That is exactly where it differs from pleasure.  And that is exactly why it is difficult to define, convoluted to discuss and complicated to achieve.

I can compare it to my running.  When I run I am often not comfortable, usually there is difficulty, whether physical or mental and it is mostly, not pleasant.  But it makes me happy.  When it's over.  

Oh, okay, sometimes I'm happy while I'm running - at the start there is usually a bit of a bliss moment where I look around at the sun peeking over the tree tops or through the clouds, I check out the other joggers and feel a little spark of connection, like I belong here. I feel happy.  

Mostly though the real happiness comes not from running, but from having run.  In the same way that while I get sporadic pleasure from actually writing, I feel most happy for having written (thanks Dorothy Parker).

This is the contradiction of happiness.  Things that are hard, awkward, uncomfortable, even scary can actually lead us to happiness.

That which is easy, comfortable and pleasant may lead to pleasure but they won't help us achieve real happiness.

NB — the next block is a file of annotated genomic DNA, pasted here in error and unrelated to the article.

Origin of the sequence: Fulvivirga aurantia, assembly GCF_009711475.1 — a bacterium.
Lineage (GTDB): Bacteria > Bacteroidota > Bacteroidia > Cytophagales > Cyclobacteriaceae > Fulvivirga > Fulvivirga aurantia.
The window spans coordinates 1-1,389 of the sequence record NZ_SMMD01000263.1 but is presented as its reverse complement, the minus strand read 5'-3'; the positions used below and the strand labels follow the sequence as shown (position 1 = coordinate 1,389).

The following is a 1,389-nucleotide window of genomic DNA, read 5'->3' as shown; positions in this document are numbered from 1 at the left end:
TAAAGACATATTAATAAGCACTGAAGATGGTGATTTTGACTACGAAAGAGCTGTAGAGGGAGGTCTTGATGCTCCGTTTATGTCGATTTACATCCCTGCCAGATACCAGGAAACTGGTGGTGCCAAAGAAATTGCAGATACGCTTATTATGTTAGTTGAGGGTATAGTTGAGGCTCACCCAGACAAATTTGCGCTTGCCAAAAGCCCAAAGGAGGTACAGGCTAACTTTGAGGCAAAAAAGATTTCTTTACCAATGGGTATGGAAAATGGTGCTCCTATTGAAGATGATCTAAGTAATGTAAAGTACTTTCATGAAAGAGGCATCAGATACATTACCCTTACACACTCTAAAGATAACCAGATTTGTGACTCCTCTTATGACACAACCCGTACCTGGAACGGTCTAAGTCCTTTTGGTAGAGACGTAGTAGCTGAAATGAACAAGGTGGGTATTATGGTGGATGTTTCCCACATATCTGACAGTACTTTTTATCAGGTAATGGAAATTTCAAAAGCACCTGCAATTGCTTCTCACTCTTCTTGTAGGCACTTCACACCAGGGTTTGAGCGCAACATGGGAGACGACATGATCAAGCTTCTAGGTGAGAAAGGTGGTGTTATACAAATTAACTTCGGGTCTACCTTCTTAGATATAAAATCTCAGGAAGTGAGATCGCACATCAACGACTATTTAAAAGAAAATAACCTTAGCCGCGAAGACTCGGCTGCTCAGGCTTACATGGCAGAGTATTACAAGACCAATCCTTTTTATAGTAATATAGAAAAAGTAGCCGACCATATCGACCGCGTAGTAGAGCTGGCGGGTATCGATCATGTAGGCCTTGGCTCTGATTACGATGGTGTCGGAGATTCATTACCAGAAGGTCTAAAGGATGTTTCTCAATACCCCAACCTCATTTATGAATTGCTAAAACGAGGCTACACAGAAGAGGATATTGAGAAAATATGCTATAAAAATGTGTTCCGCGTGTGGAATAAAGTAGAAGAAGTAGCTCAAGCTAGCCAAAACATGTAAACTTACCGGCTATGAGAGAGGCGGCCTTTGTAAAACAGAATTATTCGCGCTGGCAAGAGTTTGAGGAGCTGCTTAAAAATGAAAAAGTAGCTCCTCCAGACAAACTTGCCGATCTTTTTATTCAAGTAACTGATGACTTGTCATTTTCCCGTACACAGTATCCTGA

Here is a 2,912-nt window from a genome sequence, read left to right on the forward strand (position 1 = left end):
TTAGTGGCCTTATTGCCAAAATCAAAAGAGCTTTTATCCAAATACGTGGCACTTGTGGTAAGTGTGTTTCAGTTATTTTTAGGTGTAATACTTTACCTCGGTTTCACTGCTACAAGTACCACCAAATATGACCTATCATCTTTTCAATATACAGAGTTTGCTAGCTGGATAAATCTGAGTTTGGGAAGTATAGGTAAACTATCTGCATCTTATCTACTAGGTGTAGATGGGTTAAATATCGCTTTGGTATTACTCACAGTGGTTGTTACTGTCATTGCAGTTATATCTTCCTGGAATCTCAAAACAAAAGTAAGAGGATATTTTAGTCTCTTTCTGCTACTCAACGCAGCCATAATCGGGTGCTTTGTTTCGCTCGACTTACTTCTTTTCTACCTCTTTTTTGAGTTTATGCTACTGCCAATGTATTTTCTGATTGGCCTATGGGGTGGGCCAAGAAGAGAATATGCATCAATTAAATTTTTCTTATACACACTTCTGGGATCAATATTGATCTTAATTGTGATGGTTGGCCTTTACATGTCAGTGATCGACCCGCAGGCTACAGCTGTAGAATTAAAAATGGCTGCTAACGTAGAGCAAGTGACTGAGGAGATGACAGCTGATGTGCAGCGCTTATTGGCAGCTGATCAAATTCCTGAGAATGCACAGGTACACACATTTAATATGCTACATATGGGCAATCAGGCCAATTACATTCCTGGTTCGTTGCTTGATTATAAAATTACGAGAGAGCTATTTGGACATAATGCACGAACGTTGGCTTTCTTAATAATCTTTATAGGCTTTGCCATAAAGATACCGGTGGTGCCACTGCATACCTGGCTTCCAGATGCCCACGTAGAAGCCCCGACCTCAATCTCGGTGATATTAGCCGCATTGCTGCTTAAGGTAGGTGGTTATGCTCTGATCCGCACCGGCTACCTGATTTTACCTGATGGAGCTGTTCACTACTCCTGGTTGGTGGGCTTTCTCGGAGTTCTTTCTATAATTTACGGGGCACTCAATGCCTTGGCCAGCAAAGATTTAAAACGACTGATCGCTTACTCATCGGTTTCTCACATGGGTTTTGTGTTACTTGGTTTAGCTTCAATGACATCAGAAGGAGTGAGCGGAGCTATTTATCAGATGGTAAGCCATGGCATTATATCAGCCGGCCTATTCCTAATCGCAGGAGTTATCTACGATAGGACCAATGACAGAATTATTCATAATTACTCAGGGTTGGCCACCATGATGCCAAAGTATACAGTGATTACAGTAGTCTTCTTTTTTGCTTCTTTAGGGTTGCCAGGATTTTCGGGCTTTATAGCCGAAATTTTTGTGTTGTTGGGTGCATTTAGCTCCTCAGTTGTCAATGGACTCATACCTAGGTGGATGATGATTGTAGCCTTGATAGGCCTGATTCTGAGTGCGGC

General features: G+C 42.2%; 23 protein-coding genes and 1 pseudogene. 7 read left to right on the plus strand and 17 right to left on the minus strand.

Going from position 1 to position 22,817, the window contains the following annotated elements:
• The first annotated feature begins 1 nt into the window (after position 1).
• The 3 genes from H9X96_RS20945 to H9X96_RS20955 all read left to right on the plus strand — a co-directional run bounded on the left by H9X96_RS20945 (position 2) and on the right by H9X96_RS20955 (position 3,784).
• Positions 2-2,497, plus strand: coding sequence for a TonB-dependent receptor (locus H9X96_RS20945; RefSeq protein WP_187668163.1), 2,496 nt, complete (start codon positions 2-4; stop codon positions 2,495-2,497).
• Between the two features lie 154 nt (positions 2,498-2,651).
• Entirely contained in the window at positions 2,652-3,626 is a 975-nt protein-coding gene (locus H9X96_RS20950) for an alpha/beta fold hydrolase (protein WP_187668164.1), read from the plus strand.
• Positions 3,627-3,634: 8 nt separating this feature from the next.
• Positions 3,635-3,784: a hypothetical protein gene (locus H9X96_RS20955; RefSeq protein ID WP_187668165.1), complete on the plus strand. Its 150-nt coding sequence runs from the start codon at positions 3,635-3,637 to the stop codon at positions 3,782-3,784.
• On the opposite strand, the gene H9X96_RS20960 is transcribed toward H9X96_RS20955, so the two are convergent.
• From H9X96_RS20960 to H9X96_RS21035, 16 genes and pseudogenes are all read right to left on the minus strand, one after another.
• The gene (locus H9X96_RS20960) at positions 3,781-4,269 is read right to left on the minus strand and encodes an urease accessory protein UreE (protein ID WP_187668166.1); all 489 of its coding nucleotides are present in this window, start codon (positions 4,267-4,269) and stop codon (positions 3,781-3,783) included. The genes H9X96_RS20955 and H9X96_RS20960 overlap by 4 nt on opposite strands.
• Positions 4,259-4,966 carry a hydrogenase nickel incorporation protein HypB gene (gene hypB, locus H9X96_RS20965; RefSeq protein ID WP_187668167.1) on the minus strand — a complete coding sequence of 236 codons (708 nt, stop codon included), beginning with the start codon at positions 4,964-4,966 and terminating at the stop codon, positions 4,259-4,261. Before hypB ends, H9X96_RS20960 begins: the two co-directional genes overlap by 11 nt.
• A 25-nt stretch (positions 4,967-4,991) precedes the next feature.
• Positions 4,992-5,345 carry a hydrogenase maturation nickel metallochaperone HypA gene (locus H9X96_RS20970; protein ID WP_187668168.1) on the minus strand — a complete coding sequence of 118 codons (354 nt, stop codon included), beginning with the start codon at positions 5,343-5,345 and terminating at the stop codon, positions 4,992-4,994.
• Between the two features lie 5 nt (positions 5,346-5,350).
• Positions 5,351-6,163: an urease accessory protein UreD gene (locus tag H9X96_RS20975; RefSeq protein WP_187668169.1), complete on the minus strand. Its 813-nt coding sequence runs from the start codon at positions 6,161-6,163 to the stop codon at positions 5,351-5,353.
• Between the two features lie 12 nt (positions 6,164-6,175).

It's important we understand that difference, don't you think?  Important that we use our words accordingly, to stop saying certain thing "make us happy" when really what they do is bring us fleeting enjoyment or pleasure, not real happiness.

It's an important distinction because pleasure is fleeting and while it can be enjoyed when it finds us - it shouldn't be sought and is not a source of happiness.  In fact what we consider to be positive emotions such as pleasure, anticipation, excitment cause equal disturbance to the mind as so called negative emotions like anger, sadness, or disappointment.